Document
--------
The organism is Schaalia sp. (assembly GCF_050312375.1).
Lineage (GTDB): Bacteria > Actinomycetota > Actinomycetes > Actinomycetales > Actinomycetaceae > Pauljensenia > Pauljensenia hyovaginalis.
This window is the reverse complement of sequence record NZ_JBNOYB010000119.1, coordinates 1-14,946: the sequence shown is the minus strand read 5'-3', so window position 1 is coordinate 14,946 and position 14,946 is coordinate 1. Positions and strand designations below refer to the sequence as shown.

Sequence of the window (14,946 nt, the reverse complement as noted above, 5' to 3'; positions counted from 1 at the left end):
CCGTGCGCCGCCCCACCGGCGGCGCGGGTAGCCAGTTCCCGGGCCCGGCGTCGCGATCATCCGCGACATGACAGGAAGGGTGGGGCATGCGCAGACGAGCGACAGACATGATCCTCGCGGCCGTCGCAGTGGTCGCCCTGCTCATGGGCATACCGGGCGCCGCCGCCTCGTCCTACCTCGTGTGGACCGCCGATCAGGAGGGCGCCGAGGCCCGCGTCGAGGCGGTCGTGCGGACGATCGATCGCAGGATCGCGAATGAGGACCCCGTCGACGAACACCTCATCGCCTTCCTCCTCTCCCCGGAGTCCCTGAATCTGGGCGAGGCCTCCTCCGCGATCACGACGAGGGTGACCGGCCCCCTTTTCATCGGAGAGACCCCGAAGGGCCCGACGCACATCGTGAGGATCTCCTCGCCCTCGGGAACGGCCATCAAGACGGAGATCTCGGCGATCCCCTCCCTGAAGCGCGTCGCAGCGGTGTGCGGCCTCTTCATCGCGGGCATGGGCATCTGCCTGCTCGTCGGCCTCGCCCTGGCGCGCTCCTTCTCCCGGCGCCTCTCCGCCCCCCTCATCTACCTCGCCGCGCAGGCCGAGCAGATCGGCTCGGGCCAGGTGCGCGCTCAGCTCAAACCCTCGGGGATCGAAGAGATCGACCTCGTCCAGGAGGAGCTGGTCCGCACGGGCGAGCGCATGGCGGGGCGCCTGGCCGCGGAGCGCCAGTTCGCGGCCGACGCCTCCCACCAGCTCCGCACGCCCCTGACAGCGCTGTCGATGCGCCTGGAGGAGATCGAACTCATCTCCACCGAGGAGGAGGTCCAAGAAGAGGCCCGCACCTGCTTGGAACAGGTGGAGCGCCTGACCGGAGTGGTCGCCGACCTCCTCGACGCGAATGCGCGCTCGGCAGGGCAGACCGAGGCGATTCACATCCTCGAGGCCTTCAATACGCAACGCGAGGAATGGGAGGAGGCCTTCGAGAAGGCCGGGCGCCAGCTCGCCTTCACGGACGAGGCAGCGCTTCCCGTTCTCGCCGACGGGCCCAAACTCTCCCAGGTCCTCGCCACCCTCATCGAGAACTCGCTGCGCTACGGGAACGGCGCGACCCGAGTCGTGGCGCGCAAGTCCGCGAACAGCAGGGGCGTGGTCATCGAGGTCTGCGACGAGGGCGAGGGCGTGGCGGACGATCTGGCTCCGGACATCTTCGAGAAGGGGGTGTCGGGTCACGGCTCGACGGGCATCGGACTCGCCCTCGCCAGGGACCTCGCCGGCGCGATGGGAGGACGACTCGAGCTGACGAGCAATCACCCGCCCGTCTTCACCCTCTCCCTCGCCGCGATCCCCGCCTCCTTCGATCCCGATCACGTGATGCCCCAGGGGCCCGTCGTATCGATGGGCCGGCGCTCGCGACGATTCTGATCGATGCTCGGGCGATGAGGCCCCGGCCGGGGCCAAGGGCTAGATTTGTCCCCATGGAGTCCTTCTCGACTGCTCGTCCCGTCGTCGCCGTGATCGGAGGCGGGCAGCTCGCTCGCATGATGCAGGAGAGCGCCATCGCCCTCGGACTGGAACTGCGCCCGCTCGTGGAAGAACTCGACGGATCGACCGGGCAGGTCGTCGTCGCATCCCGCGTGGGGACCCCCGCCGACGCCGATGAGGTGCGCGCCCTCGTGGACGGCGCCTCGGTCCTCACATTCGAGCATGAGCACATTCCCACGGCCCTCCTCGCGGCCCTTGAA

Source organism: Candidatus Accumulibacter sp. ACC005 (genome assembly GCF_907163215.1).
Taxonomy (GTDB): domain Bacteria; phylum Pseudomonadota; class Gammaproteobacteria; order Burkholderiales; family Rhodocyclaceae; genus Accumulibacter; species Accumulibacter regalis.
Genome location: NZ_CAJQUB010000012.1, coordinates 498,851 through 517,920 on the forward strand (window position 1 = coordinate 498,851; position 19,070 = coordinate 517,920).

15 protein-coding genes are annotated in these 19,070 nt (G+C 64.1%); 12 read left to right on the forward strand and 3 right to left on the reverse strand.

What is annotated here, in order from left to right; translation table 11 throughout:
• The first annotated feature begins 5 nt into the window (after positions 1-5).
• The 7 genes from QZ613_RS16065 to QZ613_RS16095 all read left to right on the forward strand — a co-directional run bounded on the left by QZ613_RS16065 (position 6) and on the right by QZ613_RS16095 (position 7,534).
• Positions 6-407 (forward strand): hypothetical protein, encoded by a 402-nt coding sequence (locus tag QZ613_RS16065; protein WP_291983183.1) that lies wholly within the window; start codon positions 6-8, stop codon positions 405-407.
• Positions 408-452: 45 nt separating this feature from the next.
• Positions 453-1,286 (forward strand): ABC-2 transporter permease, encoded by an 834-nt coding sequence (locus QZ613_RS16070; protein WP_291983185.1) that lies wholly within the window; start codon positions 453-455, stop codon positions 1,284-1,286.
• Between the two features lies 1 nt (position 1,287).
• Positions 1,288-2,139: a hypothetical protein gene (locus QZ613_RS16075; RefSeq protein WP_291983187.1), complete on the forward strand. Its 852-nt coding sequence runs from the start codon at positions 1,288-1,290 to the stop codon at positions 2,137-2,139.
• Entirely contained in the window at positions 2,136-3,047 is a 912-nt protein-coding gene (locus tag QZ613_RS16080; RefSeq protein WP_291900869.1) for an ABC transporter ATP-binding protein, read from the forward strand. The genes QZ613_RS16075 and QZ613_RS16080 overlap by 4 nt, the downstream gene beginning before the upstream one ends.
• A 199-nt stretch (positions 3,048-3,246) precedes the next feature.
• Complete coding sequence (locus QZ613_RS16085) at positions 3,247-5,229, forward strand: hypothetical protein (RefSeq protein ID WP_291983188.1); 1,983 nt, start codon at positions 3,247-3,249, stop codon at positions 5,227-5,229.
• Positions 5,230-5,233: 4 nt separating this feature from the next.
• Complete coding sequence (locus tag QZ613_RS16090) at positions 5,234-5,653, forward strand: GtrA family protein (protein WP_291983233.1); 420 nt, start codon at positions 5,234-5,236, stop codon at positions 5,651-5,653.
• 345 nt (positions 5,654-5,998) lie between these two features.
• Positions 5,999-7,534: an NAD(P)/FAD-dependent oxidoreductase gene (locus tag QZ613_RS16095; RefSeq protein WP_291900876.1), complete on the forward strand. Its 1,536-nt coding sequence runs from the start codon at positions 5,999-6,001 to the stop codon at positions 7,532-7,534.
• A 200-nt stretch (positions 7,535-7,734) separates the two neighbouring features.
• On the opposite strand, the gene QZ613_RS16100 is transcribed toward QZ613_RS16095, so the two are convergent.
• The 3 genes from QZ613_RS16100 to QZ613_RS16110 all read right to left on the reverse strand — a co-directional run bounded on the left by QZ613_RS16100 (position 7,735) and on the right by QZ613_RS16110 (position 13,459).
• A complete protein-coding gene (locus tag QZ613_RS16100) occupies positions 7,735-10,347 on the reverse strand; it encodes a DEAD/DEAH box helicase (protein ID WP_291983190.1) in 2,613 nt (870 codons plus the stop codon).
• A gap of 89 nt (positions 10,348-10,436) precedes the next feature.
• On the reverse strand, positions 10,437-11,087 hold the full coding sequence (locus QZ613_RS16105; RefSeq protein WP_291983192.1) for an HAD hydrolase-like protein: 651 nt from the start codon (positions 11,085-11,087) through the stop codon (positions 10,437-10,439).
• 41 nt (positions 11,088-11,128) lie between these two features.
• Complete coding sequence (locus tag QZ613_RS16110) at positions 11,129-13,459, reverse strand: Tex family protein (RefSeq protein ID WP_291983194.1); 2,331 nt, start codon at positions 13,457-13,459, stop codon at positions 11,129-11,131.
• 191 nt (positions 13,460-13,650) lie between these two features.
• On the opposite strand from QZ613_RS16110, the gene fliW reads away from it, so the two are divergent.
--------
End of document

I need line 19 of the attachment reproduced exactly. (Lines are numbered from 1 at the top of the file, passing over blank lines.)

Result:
• A 199-nt stretch (positions 3,048-3,246) precedes the next feature.